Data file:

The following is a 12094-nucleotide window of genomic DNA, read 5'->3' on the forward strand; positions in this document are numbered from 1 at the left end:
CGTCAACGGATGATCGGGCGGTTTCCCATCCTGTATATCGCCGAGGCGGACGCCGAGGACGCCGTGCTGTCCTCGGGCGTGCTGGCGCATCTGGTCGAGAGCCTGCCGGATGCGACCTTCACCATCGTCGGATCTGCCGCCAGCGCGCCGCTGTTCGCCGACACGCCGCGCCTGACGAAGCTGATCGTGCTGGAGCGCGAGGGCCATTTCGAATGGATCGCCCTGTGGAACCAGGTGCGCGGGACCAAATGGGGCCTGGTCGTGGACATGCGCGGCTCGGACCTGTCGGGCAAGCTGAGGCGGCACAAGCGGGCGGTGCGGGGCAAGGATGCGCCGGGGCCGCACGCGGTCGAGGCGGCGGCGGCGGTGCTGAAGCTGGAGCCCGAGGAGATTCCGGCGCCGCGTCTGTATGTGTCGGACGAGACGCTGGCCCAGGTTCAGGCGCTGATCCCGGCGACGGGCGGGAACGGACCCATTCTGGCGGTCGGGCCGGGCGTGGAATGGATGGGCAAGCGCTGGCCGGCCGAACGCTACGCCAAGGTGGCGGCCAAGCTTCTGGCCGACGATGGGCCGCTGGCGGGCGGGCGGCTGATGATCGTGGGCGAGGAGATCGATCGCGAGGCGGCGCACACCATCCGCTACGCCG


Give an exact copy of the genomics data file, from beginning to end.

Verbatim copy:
The following is a 12094-nucleotide window of genomic DNA, read 5'->3' on the forward strand; positions in this document are numbered from 1 at the left end:
CGTCAACGGATGATCGGGCGGTTTCCCATCCTGTATATCGCCGAGGCGGACGCCGAGGACGCCGTGCTGTCCTCGGGCGTGCTGGCGCATCTGGTCGAGAGCCTGCCGGATGCGACCTTCACCATCGTCGGATCTGCCGCCAGCGCGCCGCTGTTCGCCGACACGCCGCGCCTGACGAAGCTGATCGTGCTGGAGCGCGAGGGCCATTTCGAATGGATCGCCCTGTGGAACCAGGTGCGCGGGACCAAATGGGGCCTGGTCGTGGACATGCGCGGCTCGGACCTGTCGGGCAAGCTGAGGCGGCACAAGCGGGCGGTGCGGGGCAAGGATGCGCCGGGGCCGCACGCGGTCGAGGCGGCGGCGGCGGTGCTGAAGCTGGAGCCCGAGGAGATTCCGGCGCCGCGTCTGTATGTGTCGGACGAGACGCTGGCCCAGGTTCAGGCGCTGATCCCGGCGACGGGCGGGAACGGACCCATTCTGGCGGTCGGGCCGGGCGTGGAATGGATGGGCAAGCGCTGGCCGGCCGAACGCTACGCCAAGGTGGCGGCCAAGCTTCTGGCCGACGATGGGCCGCTGGCGGGCGGGCGGCTGATGATCGTGGGCGAGGAGATCGATCGCGAGGCGGCGCACACCATCCGCTACGCCG